Larry Clinton/Sausalito Historical Society
In the long list of one-of-a-kind Sausalito characters, Fred Peter’s, founder of Fred’s Place café, is a standout.
Some excerpts from Annie Sutter’s story of Fred’s life published in this paper in November 1985 describe Fred as “tall, lean, dark haired, sporting a drooping mustache, waving his spatula about and chewing on a cigar stub cheerily carr[ying] on conversations with patrons filling the counter and tables, and lining up at the door. He’s going at top speed, tossing out quips, gossiping, joshing with the employees all the while flipping eggs, whirling omelets, frying mountains of potatoes, pouring coffee and ringing the cash register. Fred learned the restaurant business from the top side down, so to speak, as an apprentice in a fine hotel in post-war Germany….”
Annie’s profile continues: “In 1955, I left for the United States,” recalls Fred. “When I got to New York, the immigration agents were all standing there, sorting everybody into lines according to profession. Oh — I was worried if I was ever gonna get work. But when they found out that I was a professional in the restaurant business, I had a job on the spot…it didn’t even seem like working.
All of a sudden —only eight hours a day and people used to say Thank You! After I was working there a few days — I didn’t even speak English yet—and they said to me, ‘Fred, you don’t have to come here on Tuesday and Friday—you’re off.’
I thought I was fired.
“So then I made it to San Francisco. And one day in 1960 we drove over the Golden Gate Bridge and down into Sausalito and into the Mobil Station over there, and I saw the Valhalla. I walked in and said I’m looking for work, and the manager said, ‘you start on Tuesday.’ I walked back to the car and said, ‘let’s unpack, we’re home.’ We moved into the Portofino, right next door with a swimming pool. Life was absolutely beautiful…”
After six years, Fred decided to do something on his own.
“So I decided I’m gonna go into the hot dog business. I looked around for a location and found one that was out of town — I mean FAR. In 1966, Sausalito ended 6 feet after the Village Fair. Bridgeway was a two lane road going out of town and in front of Spring Street, it was dirt and a little white pony was standing there where I went and opened my business… And that’s how Fred’s Place came about. “This was not my business, you know; making hamburgers,” Fred explained. “I can behave myself around frog’s legs, Chateaubriand and Dover sole, but I never
touched a hot dog before. I never cooked any coffee before…The first day I opened, I had the place spotless clean and the first customer orders hot cakes. I was a nervous wreck making this short stack…”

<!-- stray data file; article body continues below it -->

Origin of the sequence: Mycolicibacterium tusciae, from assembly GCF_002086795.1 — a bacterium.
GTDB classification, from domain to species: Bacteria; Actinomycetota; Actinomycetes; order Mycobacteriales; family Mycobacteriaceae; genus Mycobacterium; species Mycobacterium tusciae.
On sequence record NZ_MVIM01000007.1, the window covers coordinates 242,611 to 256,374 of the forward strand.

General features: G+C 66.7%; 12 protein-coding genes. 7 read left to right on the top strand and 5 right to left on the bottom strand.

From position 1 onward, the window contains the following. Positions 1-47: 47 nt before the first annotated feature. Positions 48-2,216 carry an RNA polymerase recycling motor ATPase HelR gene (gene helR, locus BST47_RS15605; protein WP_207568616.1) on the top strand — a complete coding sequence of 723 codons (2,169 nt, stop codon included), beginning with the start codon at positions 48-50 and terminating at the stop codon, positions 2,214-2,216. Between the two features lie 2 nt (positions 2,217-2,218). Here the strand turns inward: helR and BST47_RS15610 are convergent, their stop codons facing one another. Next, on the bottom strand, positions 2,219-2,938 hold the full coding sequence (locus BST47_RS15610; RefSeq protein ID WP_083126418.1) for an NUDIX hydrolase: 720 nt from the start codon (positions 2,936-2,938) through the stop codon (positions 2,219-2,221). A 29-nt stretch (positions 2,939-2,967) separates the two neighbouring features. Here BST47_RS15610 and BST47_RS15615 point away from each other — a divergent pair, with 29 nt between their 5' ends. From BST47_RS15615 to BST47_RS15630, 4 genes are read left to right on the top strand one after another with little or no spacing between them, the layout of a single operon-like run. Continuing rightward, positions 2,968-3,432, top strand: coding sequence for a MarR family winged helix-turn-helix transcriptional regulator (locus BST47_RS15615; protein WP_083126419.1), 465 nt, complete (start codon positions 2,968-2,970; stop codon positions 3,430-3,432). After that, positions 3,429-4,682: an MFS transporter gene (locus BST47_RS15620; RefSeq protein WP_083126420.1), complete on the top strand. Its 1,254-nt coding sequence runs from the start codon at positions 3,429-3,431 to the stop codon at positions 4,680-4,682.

The rest of the story is history. People have returned over and over again to eat breakfast and lunch at Fred’s.
One of the more popular features at Fred’s was a large communal table where a group of regulars gathered every morning. Marin Scope columnist Ralph Holmstad described the scene in December 2002: “Sausalito has an unusual organization. Its name is Stammtisch and it meets every morning at Fred’s Place, the friendly coffee house and restaurant on Bridgeway at Spring Street. The name is German. It means ‘the regulars.’ It refers to a group of friends who take over a big table in a favorite restaurant, talk together, and solve all of the world’s problems. Next morning. they do it again.”
One of those regulars, with a perfect Sausalito name, Dick Seashore, told Marin Magazine that the locals were far from exclusive. Seashore maintains, “We’re friendly. In Germany you have to be invited to sit at a stammtisch table. In the summer here we see German tourists and invite them to join us.” Dick says this organization has two or three women members, and according to Seashore they even “brought in a Republican from Mill Valley to broaden the political discussion.”
Dieter Rapp, a landsman of Fred’s from Germany, was considered unofficial leader of the Stammtisch table. Upon Fred’s untimely death in 1988 at age 53, Rapp contributed a fond remembrance to this paper. Here are a few excerpts:
For many of his customers, Fred’s was much more than a coffee shop. It was home. Boat people, lawyers and courageous tourists alike would quickly take a liking to the particular seating arrangement which was common in Germany and which he would often announce to newcomers in his baritone: “Ve share tables here.” Big, round oak tables drew people from all walks of life together for easy, down-to-earth conversation and a hearty meal.
Rapp added, “Fred loved to relax on his houseboat where he lived for many years before houseboats were the ‘in’ thing, listening to Willie Nelson records played at concert-hall volume, and enjoy a drink or two.” Fred’s houseboat on Issaquah Dock was a log cabin with an oversize arrow stuck in its roof, as if it were under Indian attack.
A houseboat neighbor, George Richardson, bought the place after Fred’s death, vowing “Fred’s is going to stay Fred’s. We’re going to serve the same good food and have the same people coming in.” Since then the place has changed hands a number of times, but the basic ambiance and menu remain consistent. During the pandemic, the tables are smaller and farther apart, and there’s more outdoor seating, but otherwise the place feels the same.